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    A particle P starts at the point with position vector Ro P moves with constant velocity vms after t seconds P is at point with position vector r

    Find t if Ro = 4i+j r= 12i-11j and v= 2i-3j

    a bit confused answer is t=4 but not sure how to get there if anyone could explain that would really help thankss !


    also find t if Ro = -2i+3j R= 6i-3j and the speed of P is 4ms-1 ?!
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    Not sure if you're still stuck on this problem, but I'll point you (and and anyone else that stumbles onto this thread) in the right direction:

    You know that the final position vector is equal to the initial postion vector plus the velocity multiplied by the time, given by r = r_0 + vt so you can just sub the given values into the equation.

    This leaves you with (12i - 11j) = (4i +j) + (2i - 3j)t

    It should be relatively straightforward, now, to work out t.

    For the second question, you know that the modulus (absolute value) of a given velocity is its speed. Extending this logic, you can take the modulus of the entire equation to find the speed as working out the velocity and subbing it in is not an option. Remembering that |vt| = |v|*|t|, you can mod the equation leaving you with |8i - 6j| = |vt|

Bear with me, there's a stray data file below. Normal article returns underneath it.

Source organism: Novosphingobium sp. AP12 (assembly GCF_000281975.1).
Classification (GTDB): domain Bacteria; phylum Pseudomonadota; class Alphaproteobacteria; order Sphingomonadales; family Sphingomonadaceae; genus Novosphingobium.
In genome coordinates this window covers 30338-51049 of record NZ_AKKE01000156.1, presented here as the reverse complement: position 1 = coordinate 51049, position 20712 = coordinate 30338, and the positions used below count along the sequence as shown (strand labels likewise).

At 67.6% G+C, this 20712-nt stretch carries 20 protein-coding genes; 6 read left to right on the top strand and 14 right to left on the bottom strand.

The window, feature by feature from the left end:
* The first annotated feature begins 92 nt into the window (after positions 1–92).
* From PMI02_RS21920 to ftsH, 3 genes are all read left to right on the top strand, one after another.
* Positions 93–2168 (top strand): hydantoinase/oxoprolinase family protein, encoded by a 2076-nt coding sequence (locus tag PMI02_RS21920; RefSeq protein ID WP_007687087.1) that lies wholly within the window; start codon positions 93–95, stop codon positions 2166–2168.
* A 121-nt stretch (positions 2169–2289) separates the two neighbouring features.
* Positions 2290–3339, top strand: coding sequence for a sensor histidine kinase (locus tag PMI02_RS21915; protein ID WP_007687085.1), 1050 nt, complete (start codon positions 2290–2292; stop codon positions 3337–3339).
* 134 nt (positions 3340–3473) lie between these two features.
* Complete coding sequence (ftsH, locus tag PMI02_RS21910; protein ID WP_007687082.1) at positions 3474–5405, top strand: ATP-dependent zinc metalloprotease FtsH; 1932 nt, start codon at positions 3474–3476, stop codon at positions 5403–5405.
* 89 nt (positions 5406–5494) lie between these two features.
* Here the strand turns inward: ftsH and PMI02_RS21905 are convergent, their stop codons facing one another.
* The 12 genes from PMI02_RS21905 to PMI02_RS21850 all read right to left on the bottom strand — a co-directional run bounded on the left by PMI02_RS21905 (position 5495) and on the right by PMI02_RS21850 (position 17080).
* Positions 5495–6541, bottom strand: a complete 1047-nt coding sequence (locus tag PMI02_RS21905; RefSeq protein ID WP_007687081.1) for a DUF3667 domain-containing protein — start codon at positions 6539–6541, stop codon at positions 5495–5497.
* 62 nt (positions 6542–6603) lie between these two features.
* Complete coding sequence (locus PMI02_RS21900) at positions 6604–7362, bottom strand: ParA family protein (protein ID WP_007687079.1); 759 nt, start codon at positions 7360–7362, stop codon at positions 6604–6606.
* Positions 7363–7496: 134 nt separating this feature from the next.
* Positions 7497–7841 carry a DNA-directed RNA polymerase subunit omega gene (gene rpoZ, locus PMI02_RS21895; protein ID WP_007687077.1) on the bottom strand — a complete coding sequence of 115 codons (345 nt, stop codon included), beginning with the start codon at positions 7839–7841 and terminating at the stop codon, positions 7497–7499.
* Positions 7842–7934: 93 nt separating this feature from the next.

EDIT: I may have told a fib at the end, I don't think its |vt| = |v|*|t| but rather, |v| * t . Not too sure though, perhaps someone can check it and confirm.
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    (Original post by lebron_23)
    Not sure if you're still stuck on this problem, but I'll point you (and and anyone else that stumbles onto this thread) in the right direction:

    You know that the final position vector is equal to the initial postion vector plus the velocity multiplied by the time, given by r = r_0 + vt so you can just sub the given values into the equation.

    This leaves you with (12i - 11j) = (4i +j) + (2i - 3j)t

    It should be relatively straightforward, now, to work out t.

    For the second question, you know that the modulus (absolute value) of a given velocity is its speed. Extending this logic, you can take the modulus of the entire equation to find the speed as working out the velocity and subbing it in is not an option. Remembering that |vt| = |v|*|t|, you can mod the equation leaving you with |8i - 6j| = |vt|

    EDIT: I may have told a fib at the end, I don't think its |vt| = |v|*|t| but rather, |v| * t . Not too sure though, perhaps someone can check it and confirm.
    After getting (12i - 11j) = (4i +j) + (2i - 3j)t to find t simply make the i components equal so 12 = 4 + 2t this should lead to the correct answer OP

    EDIT: It should work when making j components equal too
 
 
 
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